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Globalisation Anticapitalism :: McDonalds
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18 April 2015
Helen Pattison, Youth Fight for Jobs, addressing protesters outside McDonalds, Marble Arch, London, 15.4.15, photo Judy Beishon (Click to enlarge)
As part of the global day of protest, including strikes across America, over 50 hotel and other low-paid workers protested outside McDonalds at Marble Arch in London at a protest organised by Unite the Union's hotel sector. Members of the bakers' union BFAWU also joined the protest.
Some campaigners had turned up early to speak to staff in McDonalds and give them leaflets about the campaign, but management had taken the material off the workers. It's a legal right to join a union, so taking material off staff is an attack.
After a demonstration outside, the protest occupied the McDonalds demanding to speak to the staff. Protesters were told by managers that they were breaking the law.
But protesters thought: They are hardly the ones to talk! There have been plenty of allegations about McDonalds engaging in wage theft and union busting - which are illegal.
The protest agreed to end the occupation if a representative from the campaign could speak to staff one by one about trade union rights and why they should join a union.
I [Helen Pattison from Youth Fight or Jobs] was allowed to speak to all the staff about this. This was just the first piece of action today across London.
Fast Food Rights supporters in Greater Manchester, following our very successful local day of action on 21 February, paid a visit to McDonalds' northern regional office on Cross Lane in Salford, and after registering our protest there we leafleted the McDonalds outlet next door.
Participating in the demonstration were BFAWU members, socialists, students, and local trade unionists from a range of unions.
Our next action will be participating in the Greater Manchester May Day events on Saturday 2nd May, see https://mtuc.wordpress.com/ for details.
The Fast Food Rights day of action was enthusiastically supported in Tower Hamlets, East London. Students at Poplar College immediately responded to the demands raised, since so many are forced to work to survive and are being super-exploited on zero-hours contracts and the minimum wage.
Quite a buzz developed as word got around among students and staff. Both the TUSC parliamentary candidates for Tower Hamlets came along to promote the day of action.
After the protest at the college, the Fast Food Rights campaigners went into the shops at the nearby Chrisp Street market and approached the workers there to persuade them to join a union.
Nearly 100 people took part in Fast Food Rights protests in Glasgow on 15th April that went on for the whole afternoon. As well as the bakers' union (BFAWU), there were activists and banners from Unite, Unison, Youth Fight for Jobs, Socialist Party Scotland (SPS) and others.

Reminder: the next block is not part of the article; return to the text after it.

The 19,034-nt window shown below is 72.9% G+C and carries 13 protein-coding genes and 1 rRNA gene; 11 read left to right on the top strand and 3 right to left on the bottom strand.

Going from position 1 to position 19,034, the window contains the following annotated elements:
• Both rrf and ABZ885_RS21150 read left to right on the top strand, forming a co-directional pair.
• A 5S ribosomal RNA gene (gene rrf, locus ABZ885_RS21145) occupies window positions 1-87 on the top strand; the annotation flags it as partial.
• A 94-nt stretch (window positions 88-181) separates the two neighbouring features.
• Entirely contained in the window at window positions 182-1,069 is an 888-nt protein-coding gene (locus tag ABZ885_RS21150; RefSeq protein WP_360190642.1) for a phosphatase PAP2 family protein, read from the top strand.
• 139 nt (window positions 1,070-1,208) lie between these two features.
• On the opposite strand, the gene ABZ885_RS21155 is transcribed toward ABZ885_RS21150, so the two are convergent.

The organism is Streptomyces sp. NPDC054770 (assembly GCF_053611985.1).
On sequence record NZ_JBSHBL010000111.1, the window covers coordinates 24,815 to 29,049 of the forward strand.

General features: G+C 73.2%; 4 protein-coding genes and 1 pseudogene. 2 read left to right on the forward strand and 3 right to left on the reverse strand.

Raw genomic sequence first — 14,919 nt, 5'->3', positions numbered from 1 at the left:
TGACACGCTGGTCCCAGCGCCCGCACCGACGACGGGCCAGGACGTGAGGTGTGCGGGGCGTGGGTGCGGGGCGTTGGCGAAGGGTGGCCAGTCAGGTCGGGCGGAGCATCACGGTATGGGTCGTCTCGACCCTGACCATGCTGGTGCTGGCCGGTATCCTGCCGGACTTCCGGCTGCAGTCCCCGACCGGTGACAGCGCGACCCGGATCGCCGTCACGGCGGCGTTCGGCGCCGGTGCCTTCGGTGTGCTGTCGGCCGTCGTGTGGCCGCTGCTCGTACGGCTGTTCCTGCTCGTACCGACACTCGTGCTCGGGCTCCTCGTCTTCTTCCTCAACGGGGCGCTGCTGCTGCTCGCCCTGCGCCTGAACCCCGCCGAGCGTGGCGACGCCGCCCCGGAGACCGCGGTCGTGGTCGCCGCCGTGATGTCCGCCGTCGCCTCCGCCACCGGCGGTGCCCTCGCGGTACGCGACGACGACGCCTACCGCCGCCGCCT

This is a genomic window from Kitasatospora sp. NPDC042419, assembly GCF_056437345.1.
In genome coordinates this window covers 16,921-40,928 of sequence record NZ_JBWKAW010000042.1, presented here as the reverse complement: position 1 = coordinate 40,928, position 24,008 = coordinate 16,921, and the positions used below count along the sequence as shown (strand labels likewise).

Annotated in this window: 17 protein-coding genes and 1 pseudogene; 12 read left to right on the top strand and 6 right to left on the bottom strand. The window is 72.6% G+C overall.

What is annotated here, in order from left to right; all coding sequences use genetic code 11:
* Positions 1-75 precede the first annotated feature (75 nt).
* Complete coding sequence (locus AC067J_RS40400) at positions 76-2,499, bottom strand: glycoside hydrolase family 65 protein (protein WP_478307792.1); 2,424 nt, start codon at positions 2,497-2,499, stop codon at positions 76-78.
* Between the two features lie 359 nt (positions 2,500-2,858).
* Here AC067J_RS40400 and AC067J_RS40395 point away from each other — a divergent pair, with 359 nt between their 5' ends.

Activists marched round the city shopping areas and went into McDonalds and KFC to protest and talk to fast food workers. Four workers joined the BAFWU while the action was going on, from fast food restaurants and a local hotel chain.
Hundreds of shoppers, many of them young people, signed up for information on the campaign for £10 an hour, an end to zero-hour contracts and for trade union rights.
SPS and Unite 'young member' activist Jamie Cocozza - who is also a TUSC candidate for Glasgow North East - spoke on the struggles of fast food workers internationally and the struggle against zero-hour contracts in his own workplace and called for the whole trade union movement to take up the struggle for £10 an hour.
Trade unionists, TUSC campaigners and fast food workers were out in force at two McDonalds in Southampton. Passers by were outraged by the use of zero hours contracts - they were branded "slave labour".
Meanwhile the workforce at a variety of fast food chains received leaflets from campaigners explaining why they should join a union.
The BBC blackout for TUSC was briefly broken as we were mentioned by name in a piece on South Today.
The protest rally on 15th April outside Liverpool's 'flagship' McDonalds was addressed by former Liverpool city councillor and TUSC parliamentary candidate for Liverpool Riverside, Tony Mulhearn.
As crowds swelled and passers-by queued to sign the petition, Tony attacked the record of the main political parties - for allowing big business to get away with "scandalous levels" of poverty pay.
"We are living in food bank Britain" said Tony. "Working people are being paid a pittance and the bosses are raking in unprecedented profits. This protest is about fighting for the right to dignity for ordinary workers, and especially for the next generation".
In Leeds, Youth Fight for Jobs worked closely with members of the local Greggs of Yorkshire branch of the Baker's Food and Allied Workers' Union (BFAWU) to plan our day of action. Eight members of BFAWU joined the protest on the day, alongside members of Unite Community.
A week beforehand we had gone round leafleting fast food workplaces in the city centre. We managed to cover almost every fast food workplace in the city centre.
On the day itself we spoke to loads of people working insecure hours or zero-hour contracts about trying to organise and join a union. Low paid young workers spoke through our PA system, explaining their situation and encouraging those passing by and listening to support the campaign.
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Article dated 18 April 2015
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